Adopting a diet that mainly consists of foods ranking low on the Glycemic Index (GI) can help you have a consistent energy level, feel calmer, improve cholesterol levels and lose weight. So, why aren’t more people following a low-glycemic diet and reaping these health advantages?
Some say a low-GI diet is hard to follow. Others consider it an eating plan only for people living with diabetes. According to Dr. Nishath Hakim, these are myths. “As an integrative health physician, I have consistently seen how easily my patients learn to incorporate low-GI foods into their meal plans and how happy (and relieved) they are with their results,” says Hakim.
Want to commit to a low-GI lifestyle? Here are some easy tips to help you see results:
* Not sure which foods are high and low and where they rank on the GI? Researchers have determined the GI values of more than 2,500 foods. Tip: Check out resources like the Guide to a Low Glycemic Diet for Better Blood Glucose Control on fifty50foods.com to make informed food choices and stick to those lower on the GI.
* All carbohydrates are not the same. Some “gush” into your bloodstream and quickly spike your blood sugar. Others just “trickle” in slowly, keeping it low. Tip: Know your carbs and choose “tricklers” not “gushers.”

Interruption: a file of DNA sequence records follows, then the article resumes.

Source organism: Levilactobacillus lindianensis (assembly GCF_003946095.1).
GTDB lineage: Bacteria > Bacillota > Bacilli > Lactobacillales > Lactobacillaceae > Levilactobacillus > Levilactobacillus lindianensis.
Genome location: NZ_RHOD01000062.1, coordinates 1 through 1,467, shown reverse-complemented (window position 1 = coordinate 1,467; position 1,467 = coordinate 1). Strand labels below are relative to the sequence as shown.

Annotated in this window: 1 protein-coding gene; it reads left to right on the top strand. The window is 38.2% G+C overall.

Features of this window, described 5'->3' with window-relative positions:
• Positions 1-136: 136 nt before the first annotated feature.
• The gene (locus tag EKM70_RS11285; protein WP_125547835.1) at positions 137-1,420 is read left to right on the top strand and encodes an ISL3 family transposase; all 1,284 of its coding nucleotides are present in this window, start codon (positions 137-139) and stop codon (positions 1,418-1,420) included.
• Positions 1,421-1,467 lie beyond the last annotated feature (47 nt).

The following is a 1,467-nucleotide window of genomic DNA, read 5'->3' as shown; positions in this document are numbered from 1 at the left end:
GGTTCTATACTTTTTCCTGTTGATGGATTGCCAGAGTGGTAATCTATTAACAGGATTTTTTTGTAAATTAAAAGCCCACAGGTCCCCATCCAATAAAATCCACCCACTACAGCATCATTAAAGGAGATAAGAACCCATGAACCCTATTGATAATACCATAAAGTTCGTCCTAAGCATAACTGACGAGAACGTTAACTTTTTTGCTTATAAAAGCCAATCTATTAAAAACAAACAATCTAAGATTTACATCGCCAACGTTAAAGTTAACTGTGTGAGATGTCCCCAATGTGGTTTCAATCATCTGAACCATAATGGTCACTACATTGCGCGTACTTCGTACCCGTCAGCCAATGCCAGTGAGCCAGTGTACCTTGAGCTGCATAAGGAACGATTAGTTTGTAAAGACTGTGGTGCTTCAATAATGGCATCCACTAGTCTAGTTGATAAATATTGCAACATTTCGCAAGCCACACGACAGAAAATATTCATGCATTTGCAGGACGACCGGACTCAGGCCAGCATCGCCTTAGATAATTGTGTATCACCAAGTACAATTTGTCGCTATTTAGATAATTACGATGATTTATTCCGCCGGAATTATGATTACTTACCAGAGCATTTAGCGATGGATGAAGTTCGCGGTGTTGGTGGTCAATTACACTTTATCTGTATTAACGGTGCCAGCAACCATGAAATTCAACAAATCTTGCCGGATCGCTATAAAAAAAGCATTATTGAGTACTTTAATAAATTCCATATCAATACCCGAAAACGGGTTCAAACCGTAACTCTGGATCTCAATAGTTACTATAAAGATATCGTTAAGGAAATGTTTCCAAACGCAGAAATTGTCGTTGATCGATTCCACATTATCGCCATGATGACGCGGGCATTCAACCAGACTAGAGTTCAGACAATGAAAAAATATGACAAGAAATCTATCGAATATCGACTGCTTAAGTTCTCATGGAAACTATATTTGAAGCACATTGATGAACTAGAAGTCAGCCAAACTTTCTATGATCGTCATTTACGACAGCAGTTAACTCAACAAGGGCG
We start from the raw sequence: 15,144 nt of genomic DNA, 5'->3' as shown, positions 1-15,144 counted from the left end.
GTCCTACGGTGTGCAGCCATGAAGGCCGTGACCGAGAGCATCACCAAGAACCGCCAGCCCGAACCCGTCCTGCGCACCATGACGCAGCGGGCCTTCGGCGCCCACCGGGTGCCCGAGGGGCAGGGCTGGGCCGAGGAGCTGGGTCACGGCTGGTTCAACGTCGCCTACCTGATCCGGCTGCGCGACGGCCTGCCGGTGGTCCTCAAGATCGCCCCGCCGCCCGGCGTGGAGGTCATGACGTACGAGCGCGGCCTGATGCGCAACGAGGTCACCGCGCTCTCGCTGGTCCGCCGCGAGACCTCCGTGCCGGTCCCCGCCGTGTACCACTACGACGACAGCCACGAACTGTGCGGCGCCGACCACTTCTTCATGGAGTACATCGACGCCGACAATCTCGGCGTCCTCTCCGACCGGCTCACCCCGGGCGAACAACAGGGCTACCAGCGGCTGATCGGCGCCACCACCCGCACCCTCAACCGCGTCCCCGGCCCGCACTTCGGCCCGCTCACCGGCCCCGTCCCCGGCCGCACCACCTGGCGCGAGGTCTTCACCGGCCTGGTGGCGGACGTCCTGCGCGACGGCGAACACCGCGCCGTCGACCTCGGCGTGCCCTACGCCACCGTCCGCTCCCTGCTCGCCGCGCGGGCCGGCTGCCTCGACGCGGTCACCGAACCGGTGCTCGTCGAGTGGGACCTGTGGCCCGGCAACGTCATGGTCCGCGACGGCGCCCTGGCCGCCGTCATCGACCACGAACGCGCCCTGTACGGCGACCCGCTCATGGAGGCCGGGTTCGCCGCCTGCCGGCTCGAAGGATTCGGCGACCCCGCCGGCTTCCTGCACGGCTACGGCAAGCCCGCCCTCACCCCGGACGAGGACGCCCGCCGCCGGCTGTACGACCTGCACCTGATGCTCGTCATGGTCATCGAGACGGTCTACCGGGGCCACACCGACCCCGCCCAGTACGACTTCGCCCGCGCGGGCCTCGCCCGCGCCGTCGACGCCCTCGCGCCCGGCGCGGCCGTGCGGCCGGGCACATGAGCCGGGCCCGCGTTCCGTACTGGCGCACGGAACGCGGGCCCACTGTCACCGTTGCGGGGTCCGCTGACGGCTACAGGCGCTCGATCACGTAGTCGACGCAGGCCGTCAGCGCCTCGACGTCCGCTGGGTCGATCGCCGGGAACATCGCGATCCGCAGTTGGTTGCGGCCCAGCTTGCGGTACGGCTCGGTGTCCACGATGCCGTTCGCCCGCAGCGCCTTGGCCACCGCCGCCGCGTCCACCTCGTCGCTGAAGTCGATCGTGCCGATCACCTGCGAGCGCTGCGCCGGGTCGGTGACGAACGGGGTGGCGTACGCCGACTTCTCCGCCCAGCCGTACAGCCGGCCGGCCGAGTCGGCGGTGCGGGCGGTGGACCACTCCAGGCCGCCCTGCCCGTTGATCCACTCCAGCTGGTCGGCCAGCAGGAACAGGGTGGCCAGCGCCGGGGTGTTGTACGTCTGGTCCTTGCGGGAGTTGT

* Selecting more medium- to low-GI foods will help you maximize the performance of your workout or exercise. Tip: If you are doing endurance exercises, try consuming a moderate- to low-GI meal before exercising for sustained carb availability.
“Following a low-GI eating plan is easy since most foods are commonly found in supermarkets,” says Burani. For example, specialty food brand Fifty50 Foods has a broad line of certified low-glycemic items ranging from peanut butters and fruit spreads to candies and cookies and from breakfast items like syrup and oatmeal to baking items like pie crust and crystalline fructose.
* Does following a low-GI diet mean you have to give up your favorite sweet treats? Fortunately not. Tip: Try a healthy twist on the old standard peanut butter cookie made with peanut butter, no added sugar and zero sodium.
* Can you eat out and maintain a low-GI diet? Yes, you can. Many restaurant menus feature healthier foods that are lower on the GI so you can dine at your favorite spot without guilt. Tip: Do your homework in advance to identify the low-GI selections on the menu.
Here are a few options by cuisine:
Chinese: Order noodles (egg, rice or mung bean), vegetables and lean proteins. Say no to Asian-style sticky white rice and deep-fried foods.
Italian: Pick pasta, seafood and meat dishes or thin-crust pizza topped with vegetables. Don’t overload the cheese or go heavy on the sauces.
Fast-food: Go for the salad and avoid hamburgers and fries. Most fast-food items have high-GI values since they are processed and also are very high in fat and sodium. Choose wisely!
“Once my patients start feeling and seeing the results of low-GI eating they become committed to making this a lifestyle,” says Hakim. “This applies to both those patients living with diabetes as well as those who want to improve their general health.”